One of the most beautiful aspects of my relationship with my husband when we were dating, was that there was no gender aspect. He cooked for me, I got rid of the pigeons/lizards in the room, I am not a baby-person, he gushes over kids he sees on the street, etc. He was the shy one and I was all for sexual chemistry and experimentation. There were no gender-defined roles that we 'had to' or 'started to' play.
I remember distinctly the first time I'd 'felt like a particular gender' - the day my budding breasts got mauled in the bus. Till then the fact that I'm female had played no role in my life, other than ticking a particular box while filling forms. When pregnancy happened, things started to change even more. Nino was an unplanned child - and I had hoped to depend a lot on my husband's parenting skills when we decide to go ahead and have Nino. But biologically, differences were seeping in. Not just the physical changes, but even later, when it suddenly became a 'given' that I would spend more time with Nino, doing his chores. Not that I minded it - but it gave me an uncomfortable feeling that my family, including my husband - who by the way is the least chauvinistic person (not just male) that I know - were closet chauvinists in a way. Today, there is a vast chasm between my parenting responsibilities and his. A lot of this is self-brought-upon thanks to my relentless guilt syndrome - but quite a bit is also socially defined.
I'd never planned to marry - and I'd never planned to have children. Both happened in a way that I'd little control over. And in spite of being armed with a list of what-I-won't-do, I've found being a mother, a very fulfilling experience. I'm not perfect, but Nino makes me a better person. He gives a sort of purpose to me and my choices - but I'm not entirely sure if that is a good thing. I am not very good at hypothesis, and it would be difficult for me to say what life would have been like without having a child. But I would not have regretted it, either ways.
Now there's this research that says that only babies can make women truly happy.
"Money, promotions, the corner office, social status, and political power are what make men happy (as long as they win, of course, but then dropping out is by definition a defeat). Spending time with their children is what makes women happy," says Satoshi Kanazawa.
Using 'science' and 'genes' as weapons against 'feminists, liberals and the like', psychologist Kanazawa says we're happiest when we play the pre-defined roles that society - or to use his exact language, 'evolution' - has set out for us. Which means a work-from-home-daddy will never truly be happy. And which means that a successful career woman, who manages to juggle work and parenting well, but is a blooper in the kitchen, will be unhappy at the end of the day.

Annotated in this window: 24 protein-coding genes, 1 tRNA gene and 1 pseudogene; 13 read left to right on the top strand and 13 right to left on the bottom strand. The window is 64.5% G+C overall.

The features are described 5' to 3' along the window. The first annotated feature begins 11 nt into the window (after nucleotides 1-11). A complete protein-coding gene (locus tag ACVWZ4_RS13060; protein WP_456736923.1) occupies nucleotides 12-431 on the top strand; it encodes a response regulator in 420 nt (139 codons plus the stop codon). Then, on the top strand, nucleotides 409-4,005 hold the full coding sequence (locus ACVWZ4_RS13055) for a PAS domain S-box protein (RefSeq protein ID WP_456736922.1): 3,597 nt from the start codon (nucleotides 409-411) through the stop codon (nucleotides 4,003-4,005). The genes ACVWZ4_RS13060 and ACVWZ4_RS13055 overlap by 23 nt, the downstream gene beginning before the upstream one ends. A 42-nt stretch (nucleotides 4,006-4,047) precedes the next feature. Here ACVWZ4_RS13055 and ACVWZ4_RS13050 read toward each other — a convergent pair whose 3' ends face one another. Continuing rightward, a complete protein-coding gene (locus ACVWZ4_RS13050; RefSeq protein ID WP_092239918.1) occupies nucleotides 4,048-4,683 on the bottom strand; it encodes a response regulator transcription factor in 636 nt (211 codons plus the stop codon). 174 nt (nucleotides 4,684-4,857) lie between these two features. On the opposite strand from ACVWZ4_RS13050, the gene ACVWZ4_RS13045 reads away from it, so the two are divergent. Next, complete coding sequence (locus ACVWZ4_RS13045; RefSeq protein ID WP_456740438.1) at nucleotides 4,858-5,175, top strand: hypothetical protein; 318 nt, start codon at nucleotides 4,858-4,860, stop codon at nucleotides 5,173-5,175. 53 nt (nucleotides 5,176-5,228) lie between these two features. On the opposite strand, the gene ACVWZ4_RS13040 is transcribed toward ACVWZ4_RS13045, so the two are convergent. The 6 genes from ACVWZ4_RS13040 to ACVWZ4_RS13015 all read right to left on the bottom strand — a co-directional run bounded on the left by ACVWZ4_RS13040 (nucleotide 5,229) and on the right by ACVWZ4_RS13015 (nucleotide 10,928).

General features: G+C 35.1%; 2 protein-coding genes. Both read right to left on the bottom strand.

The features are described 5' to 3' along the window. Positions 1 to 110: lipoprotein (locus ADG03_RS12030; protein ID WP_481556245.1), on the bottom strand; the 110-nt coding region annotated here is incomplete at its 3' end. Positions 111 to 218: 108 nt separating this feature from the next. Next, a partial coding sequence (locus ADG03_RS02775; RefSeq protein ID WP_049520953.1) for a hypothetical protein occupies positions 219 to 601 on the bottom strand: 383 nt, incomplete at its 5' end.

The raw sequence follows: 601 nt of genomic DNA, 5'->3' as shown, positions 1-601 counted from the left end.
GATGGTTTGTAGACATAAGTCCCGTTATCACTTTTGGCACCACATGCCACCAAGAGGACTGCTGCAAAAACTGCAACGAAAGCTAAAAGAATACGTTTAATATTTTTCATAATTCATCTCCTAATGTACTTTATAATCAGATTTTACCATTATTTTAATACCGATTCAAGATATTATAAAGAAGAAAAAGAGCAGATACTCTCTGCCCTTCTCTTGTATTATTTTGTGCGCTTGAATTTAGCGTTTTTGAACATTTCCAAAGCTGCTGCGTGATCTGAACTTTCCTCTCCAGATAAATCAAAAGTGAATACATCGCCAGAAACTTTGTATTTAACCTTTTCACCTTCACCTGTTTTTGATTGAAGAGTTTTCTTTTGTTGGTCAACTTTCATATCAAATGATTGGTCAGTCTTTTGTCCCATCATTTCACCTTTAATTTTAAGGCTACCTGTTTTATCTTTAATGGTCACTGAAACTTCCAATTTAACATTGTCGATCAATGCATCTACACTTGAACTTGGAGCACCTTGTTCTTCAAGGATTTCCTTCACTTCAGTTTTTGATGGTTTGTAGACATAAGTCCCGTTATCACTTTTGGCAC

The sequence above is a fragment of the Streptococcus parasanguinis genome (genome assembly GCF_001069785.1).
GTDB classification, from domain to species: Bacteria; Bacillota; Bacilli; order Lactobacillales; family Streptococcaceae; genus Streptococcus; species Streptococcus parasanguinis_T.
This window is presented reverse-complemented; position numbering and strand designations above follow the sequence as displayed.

The author hopes to raise generations to be herd-thinkers, and warns individuals who think differently from society, to be ready to be 'not happy'.
There is much that is wrong with this article - and much that infuriates me, but I will admit that I've made plenty of 'gender' decisions based either on social dictates or guilt induced from only seeing a world that functions in a particular way. And by the end of it, I'm sure Kanazawa's a little fuddled himself:
"Teach boys and girls that they are different, not the same, and that it’s okay (nay, wonderful) to be different. One is not right and the other is not wrong. Stop telling girls that they are inferior versions of boys, as feminists have done for the last half century, or, as has more recently been the case, stop telling boys that they are inferior versions of girls."
"Live as you feel like, not as you think you should live like. Your feelings are seldom wrong, because you are designed to feel certain way by millions of years of evolution."
Does this mean that because I've not a single motherly/nurturing bone in my body, I qualify for the wrong gender? And that all my professional and personal achievements including being a mother, aside, the fact that I'm a miserable cook should, rightfully, make me miserable? And the fact that I do derive the greatest joy from being with Nino make his generalisations true?
I've plenty of friends who don't have kids - either due to medical reasons, or because they've chosen not to, or because maybe they're not ready to be parents yet. And barring those who have not been able to conceive because of medical reasons (and especially because they want kids badly), none of these women are unhappy. In fact, a few of them are the caring/nurturing kind - the kind you attach a visual image of a couple of kids with, but the lack of a offspring has not driven them to question their biological existence or definition.
But maybe, just maybe, this generalisation may be a good thing:
"Men are happier with money, while women find greater joy in friendships and relationships with their children, co-workers and bosses, a new global survey reveals," Reuters said.
"The online survey of 28,153 people in more than 51 countries by global marketing and information firm Nielsen found that as the world grapples with a recession and financial markets remain volatile, many people are reminding themselves that money can't buy happiness."
Reminds me of this really silly quotation I once read:' When women are bored, they go shopping. When men are bored, they invade countries.'
This study puts all my theories of nurture against nature to dust : but at the least, it make us women sound noble. And because we're so different from the guys when it comes to what makes us happy, I will now conclude that women are happier marrying women.
3 hours ago